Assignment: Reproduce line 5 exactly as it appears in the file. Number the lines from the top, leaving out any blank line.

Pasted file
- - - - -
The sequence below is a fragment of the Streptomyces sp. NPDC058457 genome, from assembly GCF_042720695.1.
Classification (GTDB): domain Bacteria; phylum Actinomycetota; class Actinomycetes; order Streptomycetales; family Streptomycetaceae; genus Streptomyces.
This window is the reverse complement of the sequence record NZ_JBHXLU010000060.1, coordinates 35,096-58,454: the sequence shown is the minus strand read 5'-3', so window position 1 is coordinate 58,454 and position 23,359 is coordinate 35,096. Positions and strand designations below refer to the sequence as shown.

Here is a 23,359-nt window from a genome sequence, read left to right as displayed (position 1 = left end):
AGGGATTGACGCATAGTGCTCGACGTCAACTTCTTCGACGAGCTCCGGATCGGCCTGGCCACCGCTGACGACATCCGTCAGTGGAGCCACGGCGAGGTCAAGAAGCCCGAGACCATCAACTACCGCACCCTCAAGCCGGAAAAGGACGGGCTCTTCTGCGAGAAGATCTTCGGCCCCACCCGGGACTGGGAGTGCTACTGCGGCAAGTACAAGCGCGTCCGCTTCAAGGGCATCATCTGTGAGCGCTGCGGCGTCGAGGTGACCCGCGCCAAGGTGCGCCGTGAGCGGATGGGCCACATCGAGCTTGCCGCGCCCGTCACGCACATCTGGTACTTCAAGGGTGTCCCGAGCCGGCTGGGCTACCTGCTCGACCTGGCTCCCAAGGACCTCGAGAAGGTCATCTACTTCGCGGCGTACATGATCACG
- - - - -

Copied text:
AGGGATTGACGCATAGTGCTCGACGTCAACTTCTTCGACGAGCTCCGGATCGGCCTGGCCACCGCTGACGACATCCGTCAGTGGAGCCACGGCGAGGTCAAGAAGCCCGAGACCATCAACTACCGCACCCTCAAGCCGGAAAAGGACGGGCTCTTCTGCGAGAAGATCTTCGGCCCCACCCGGGACTGGGAGTGCTACTGCGGCAAGTACAAGCGCGTCCGCTTCAAGGGCATCATCTGTGAGCGCTGCGGCGTCGAGGTGACCCGCGCCAAGGTGCGCCGTGAGCGGATGGGCCACATCGAGCTTGCCGCGCCCGTCACGCACATCTGGTACTTCAAGGGTGTCCCGAGCCGGCTGGGCTACCTGCTCGACCTGGCTCCCAAGGACCTCGAGAAGGTCATCTACTTCGCGGCGTACATGATCACG